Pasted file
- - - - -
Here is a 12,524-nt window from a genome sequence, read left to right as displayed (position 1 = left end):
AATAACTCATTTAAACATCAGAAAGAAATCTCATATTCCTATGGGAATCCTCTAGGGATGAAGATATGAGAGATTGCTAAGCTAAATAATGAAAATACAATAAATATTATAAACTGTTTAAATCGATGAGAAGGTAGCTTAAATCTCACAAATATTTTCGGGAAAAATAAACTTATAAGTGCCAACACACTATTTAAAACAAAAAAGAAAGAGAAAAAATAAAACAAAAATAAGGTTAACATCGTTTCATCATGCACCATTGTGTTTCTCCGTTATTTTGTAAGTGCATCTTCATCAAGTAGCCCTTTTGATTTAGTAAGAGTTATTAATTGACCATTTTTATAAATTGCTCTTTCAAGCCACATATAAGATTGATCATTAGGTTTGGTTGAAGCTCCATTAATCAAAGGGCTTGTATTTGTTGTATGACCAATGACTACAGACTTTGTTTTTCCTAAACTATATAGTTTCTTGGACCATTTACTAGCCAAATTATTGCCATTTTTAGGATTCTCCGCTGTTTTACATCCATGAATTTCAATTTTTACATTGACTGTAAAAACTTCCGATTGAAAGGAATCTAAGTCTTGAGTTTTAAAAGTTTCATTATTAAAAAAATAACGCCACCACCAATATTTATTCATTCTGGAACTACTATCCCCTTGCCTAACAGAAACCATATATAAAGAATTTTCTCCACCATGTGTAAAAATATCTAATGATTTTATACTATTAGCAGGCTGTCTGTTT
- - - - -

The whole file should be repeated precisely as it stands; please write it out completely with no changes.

Here is a 12,524-nt window from a genome sequence, read left to right as displayed (position 1 = left end):
AATAACTCATTTAAACATCAGAAAGAAATCTCATATTCCTATGGGAATCCTCTAGGGATGAAGATATGAGAGATTGCTAAGCTAAATAATGAAAATACAATAAATATTATAAACTGTTTAAATCGATGAGAAGGTAGCTTAAATCTCACAAATATTTTCGGGAAAAATAAACTTATAAGTGCCAACACACTATTTAAAACAAAAAAGAAAGAGAAAAAATAAAACAAAAATAAGGTTAACATCGTTTCATCATGCACCATTGTGTTTCTCCGTTATTTTGTAAGTGCATCTTCATCAAGTAGCCCTTTTGATTTAGTAAGAGTTATTAATTGACCATTTTTATAAATTGCTCTTTCAAGCCACATATAAGATTGATCATTAGGTTTGGTTGAAGCTCCATTAATCAAAGGGCTTGTATTTGTTGTATGACCAATGACTACAGACTTTGTTTTTCCTAAACTATATAGTTTCTTGGACCATTTACTAGCCAAATTATTGCCATTTTTAGGATTCTCCGCTGTTTTACATCCATGAATTTCAATTTTTACATTGACTGTAAAAACTTCCGATTGAAAGGAATCTAAGTCTTGAGTTTTAAAAGTTTCATTATTAAAAAAATAACGCCACCACCAATATTTATTCATTCTGGAACTACTATCCCCTTGCCTAACAGAAACCATATATAAAGAATTTTCTCCACCATGTGTAAAAATATCTAATGATTTTATACTATTAGCAGGCTGTCTGTTT